The Pandemic Sparks New Demand For Vertical Farming

Dickson Despommier indicated in a column late last month in The Wall Street Journal that, “The Covid-19 pandemic has disrupted agricultural production and supply chains around the world. Farmers have often struggled to get their food to distant markets, and sharp shifts in demand have repeatedly forced them to dump crops. Avoiding such logistical problems is one of the chief advantages of vertical farms, a new approach to agriculture that aims to grow food closer to population centers.

“Over the past 10 years, hundreds of such indoor farms have sprouted up around the globe, mostly in the larger cities of industrialized countries. They occupy multistory buildings in which crops are grown in water or in misted air instead of soil, with LED lights in place of sunlight, in a controlled and largely automated environment.

Building more vertical farms in cities is especially timely because of the expected effects of the pandemic on urban office towers. Moody’s Analytics REIS now projects office vacancies to rise to 19.3% in the 82 largest metropolitan areas by the end of the year, up from 16.8% last year, and then to continue rising. In June, 82% of employers surveyed by market-research firm Gartner, Inc. said that they would allow employees to work from home permanently. Indoor farms can occupy some of the abandoned or underused office space created by these trends.”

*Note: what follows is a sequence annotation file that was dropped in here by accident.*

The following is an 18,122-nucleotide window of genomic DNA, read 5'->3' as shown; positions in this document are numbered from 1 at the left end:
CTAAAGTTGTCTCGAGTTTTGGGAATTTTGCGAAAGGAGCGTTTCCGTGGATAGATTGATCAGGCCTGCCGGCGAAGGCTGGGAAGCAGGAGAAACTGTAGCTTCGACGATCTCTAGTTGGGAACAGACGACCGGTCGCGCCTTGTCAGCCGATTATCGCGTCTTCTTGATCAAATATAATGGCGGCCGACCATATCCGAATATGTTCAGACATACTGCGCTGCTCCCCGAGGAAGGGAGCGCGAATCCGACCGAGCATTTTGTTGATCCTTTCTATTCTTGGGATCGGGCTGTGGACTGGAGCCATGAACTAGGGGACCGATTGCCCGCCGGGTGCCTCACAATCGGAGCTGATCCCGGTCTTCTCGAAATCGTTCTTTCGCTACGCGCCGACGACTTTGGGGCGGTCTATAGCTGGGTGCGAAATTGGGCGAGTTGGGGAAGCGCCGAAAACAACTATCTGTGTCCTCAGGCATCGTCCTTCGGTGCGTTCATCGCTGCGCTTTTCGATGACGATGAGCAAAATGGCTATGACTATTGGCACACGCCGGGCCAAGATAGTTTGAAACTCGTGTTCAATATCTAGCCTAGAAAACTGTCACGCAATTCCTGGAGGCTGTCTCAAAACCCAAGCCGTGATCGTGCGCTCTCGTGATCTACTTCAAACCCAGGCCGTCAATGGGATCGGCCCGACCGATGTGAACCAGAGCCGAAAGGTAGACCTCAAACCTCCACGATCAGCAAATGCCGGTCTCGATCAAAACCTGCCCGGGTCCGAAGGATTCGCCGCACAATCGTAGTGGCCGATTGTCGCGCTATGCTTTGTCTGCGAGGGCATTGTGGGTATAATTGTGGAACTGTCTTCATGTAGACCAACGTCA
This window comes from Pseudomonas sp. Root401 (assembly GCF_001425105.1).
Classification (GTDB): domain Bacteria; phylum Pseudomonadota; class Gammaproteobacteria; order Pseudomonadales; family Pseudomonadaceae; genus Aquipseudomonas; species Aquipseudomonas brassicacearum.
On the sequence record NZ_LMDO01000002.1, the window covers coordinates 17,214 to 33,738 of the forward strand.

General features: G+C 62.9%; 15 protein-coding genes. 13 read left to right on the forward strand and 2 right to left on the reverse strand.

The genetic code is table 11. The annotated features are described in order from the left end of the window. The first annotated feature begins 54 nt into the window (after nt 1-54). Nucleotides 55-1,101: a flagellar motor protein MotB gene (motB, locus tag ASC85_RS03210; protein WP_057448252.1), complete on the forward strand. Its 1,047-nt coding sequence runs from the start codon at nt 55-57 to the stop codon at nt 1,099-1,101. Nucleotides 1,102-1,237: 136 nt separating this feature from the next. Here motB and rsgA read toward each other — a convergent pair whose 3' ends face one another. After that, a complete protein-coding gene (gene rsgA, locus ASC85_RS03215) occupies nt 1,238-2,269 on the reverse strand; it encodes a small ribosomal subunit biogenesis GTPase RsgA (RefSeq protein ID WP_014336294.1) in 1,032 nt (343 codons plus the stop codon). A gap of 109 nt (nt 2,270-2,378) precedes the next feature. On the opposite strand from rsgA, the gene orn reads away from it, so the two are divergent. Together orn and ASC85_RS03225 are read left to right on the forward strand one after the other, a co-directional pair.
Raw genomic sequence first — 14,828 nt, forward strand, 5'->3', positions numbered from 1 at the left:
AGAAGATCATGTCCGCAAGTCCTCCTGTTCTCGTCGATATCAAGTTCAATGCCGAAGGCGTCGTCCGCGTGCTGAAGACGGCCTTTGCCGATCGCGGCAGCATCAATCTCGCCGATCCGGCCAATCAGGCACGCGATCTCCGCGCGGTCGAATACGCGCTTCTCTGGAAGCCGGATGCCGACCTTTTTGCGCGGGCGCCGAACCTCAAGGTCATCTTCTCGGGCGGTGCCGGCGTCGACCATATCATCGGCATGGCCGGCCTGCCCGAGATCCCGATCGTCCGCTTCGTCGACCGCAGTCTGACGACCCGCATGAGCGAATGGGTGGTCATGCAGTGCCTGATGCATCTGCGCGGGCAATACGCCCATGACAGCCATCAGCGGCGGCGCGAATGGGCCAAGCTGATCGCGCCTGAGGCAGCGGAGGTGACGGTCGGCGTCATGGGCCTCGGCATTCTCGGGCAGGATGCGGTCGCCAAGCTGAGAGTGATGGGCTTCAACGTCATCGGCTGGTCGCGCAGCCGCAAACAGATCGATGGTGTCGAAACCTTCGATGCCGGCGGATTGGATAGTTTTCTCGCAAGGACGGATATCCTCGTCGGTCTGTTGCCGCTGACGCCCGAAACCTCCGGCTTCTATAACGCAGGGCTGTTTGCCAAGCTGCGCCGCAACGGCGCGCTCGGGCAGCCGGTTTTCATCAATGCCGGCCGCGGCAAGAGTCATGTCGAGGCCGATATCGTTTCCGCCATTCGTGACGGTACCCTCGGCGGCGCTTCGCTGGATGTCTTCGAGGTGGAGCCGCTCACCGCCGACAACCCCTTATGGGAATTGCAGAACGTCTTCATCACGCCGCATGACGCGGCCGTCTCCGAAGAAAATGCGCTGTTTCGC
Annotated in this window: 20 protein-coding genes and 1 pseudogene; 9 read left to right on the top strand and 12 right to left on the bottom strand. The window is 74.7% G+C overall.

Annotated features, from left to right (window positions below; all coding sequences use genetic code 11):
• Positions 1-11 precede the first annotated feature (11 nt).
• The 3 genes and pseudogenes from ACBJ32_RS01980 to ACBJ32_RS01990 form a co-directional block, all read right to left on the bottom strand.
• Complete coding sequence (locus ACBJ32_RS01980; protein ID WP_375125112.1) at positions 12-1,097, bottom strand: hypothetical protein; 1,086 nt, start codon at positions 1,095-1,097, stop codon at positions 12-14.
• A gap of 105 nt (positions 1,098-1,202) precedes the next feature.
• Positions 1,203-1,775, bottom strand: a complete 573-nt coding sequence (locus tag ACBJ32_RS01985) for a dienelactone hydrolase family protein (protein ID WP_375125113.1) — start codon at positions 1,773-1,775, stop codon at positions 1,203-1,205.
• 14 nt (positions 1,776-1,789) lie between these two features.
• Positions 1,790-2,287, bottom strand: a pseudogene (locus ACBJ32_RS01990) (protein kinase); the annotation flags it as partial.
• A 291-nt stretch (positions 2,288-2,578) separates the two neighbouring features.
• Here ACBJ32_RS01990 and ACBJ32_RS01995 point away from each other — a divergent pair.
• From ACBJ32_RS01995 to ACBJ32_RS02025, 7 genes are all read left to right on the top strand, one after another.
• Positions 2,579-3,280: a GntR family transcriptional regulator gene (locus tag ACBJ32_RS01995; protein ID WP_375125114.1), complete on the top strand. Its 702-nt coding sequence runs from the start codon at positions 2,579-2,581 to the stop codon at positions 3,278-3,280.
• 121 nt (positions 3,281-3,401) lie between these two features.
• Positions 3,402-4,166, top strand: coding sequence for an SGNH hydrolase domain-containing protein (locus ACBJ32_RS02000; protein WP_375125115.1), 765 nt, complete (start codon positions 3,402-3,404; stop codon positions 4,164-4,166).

Dr. Despommier stated that, “There are many other vertical-farm startups backed by venture capital and expanding in Europe and the U.S., as well as on the Arabian peninsula, where they can provide an alternative to hot, arid conditions. But other firms have failed, or have canceled expansion plans, as they struggle to manage their costs and compete in local markets. And vertical farms aren’t likely to gain a competitive advantage over conventional farming when it comes to important commodities such as fruits grown in orchards or grains grown in vast fields. Both are possible to raise in vertical indoor settings, but so far, their yields are too low and seasonal to be economical.

The pandemic has sparked new demand for the industry. San Francisco-based vertical farm Plenty says that a significant increase in shipments has sped up its effort to diversify crops. The company has already experimented with strategies to add items such as tomatoes and strawberries.

“Covid-19 has been a harbinger of longer-term problems in food security for our cities. One answer may come from growing more of our food just down the street.”

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